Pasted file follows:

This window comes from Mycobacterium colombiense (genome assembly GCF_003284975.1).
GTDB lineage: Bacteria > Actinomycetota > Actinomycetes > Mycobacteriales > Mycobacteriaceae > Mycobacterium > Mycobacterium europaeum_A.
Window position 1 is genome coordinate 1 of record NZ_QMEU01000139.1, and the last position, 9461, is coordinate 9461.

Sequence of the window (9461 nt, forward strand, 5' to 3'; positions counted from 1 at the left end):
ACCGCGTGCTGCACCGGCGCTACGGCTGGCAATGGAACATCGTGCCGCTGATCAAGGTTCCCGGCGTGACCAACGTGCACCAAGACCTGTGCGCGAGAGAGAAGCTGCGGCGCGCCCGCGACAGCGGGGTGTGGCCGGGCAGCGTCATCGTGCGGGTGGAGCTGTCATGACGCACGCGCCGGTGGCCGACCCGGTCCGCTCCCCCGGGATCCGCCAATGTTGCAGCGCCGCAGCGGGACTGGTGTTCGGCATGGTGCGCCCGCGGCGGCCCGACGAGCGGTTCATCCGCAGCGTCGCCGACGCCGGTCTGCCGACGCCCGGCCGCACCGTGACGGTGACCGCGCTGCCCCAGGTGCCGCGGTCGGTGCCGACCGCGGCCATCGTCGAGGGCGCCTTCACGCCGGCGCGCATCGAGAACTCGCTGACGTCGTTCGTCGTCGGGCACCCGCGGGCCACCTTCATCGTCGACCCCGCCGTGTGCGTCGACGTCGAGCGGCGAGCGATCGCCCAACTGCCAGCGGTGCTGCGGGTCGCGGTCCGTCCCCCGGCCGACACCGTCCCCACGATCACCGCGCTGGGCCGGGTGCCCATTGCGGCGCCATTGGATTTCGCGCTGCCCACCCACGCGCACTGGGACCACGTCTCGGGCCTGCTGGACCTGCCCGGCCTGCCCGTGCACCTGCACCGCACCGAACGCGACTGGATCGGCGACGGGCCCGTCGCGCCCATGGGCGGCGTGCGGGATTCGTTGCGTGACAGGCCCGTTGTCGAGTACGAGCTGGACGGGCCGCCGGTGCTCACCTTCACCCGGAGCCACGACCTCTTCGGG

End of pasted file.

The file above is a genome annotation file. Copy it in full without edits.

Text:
This window comes from Mycobacterium colombiense (genome assembly GCF_003284975.1).
GTDB lineage: Bacteria > Actinomycetota > Actinomycetes > Mycobacteriales > Mycobacteriaceae > Mycobacterium > Mycobacterium europaeum_A.
Window position 1 is genome coordinate 1 of record NZ_QMEU01000139.1, and the last position, 9461, is coordinate 9461.

Sequence of the window (9461 nt, forward strand, 5' to 3'; positions counted from 1 at the left end):
ACCGCGTGCTGCACCGGCGCTACGGCTGGCAATGGAACATCGTGCCGCTGATCAAGGTTCCCGGCGTGACCAACGTGCACCAAGACCTGTGCGCGAGAGAGAAGCTGCGGCGCGCCCGCGACAGCGGGGTGTGGCCGGGCAGCGTCATCGTGCGGGTGGAGCTGTCATGACGCACGCGCCGGTGGCCGACCCGGTCCGCTCCCCCGGGATCCGCCAATGTTGCAGCGCCGCAGCGGGACTGGTGTTCGGCATGGTGCGCCCGCGGCGGCCCGACGAGCGGTTCATCCGCAGCGTCGCCGACGCCGGTCTGCCGACGCCCGGCCGCACCGTGACGGTGACCGCGCTGCCCCAGGTGCCGCGGTCGGTGCCGACCGCGGCCATCGTCGAGGGCGCCTTCACGCCGGCGCGCATCGAGAACTCGCTGACGTCGTTCGTCGTCGGGCACCCGCGGGCCACCTTCATCGTCGACCCCGCCGTGTGCGTCGACGTCGAGCGGCGAGCGATCGCCCAACTGCCAGCGGTGCTGCGGGTCGCGGTCCGTCCCCCGGCCGACACCGTCCCCACGATCACCGCGCTGGGCCGGGTGCCCATTGCGGCGCCATTGGATTTCGCGCTGCCCACCCACGCGCACTGGGACCACGTCTCGGGCCTGCTGGACCTGCCCGGCCTGCCCGTGCACCTGCACCGCACCGAACGCGACTGGATCGGCGACGGGCCCGTCGCGCCCATGGGCGGCGTGCGGGATTCGTTGCGTGACAGGCCCGTTGTCGAGTACGAGCTGGACGGGCCGCCGGTGCTCACCTTCACCCGGAGCCACGACCTCTTCGGG